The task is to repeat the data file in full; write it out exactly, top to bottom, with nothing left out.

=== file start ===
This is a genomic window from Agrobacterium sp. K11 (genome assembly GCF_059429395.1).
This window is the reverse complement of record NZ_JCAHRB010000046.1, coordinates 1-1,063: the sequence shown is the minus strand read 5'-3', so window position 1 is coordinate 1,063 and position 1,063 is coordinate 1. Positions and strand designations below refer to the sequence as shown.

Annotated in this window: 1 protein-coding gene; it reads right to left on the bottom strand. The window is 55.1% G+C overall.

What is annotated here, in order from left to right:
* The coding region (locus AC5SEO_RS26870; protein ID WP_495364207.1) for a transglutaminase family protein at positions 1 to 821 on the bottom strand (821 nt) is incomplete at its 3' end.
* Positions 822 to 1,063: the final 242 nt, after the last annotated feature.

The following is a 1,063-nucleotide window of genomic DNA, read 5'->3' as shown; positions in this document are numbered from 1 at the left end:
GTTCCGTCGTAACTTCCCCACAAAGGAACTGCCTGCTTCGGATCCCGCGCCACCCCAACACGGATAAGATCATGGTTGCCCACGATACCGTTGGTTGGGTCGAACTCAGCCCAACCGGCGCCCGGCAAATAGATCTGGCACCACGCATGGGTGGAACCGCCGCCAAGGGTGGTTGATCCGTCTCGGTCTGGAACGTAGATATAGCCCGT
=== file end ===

This is a genomic window from Agrobacterium sp. K11 (genome assembly GCF_059429395.1).
This window is the reverse complement of record NZ_JCAHRB010000046.1, coordinates 1-1,063: the sequence shown is the minus strand read 5'-3', so window position 1 is coordinate 1,063 and position 1,063 is coordinate 1. Positions and strand designations below refer to the sequence as shown.

Annotated in this window: 1 protein-coding gene; it reads right to left on the bottom strand. The window is 55.1% G+C overall.

What is annotated here, in order from left to right:
* The coding region (locus AC5SEO_RS26870; protein ID WP_495364207.1) for a transglutaminase family protein at positions 1 to 821 on the bottom strand (821 nt) is incomplete at its 3' end.
* Positions 822 to 1,063: the final 242 nt, after the last annotated feature.

The following is a 1,063-nucleotide window of genomic DNA, read 5'->3' as shown; positions in this document are numbered from 1 at the left end:
GTTCCGTCGTAACTTCCCCACAAAGGAACTGCCTGCTTCGGATCCCGCGCCACCCCAACACGGATAAGATCATGGTTGCCCACGATACCGTTGGTTGGGTCGAACTCAGCCCAACCGGCGCCCGGCAAATAGATCTGGCACCACGCATGGGTGGAACCGCCGCCAAGGGTGGTTGATCCGTCTCGGTCTGGAACGTAGATATAGCCCGT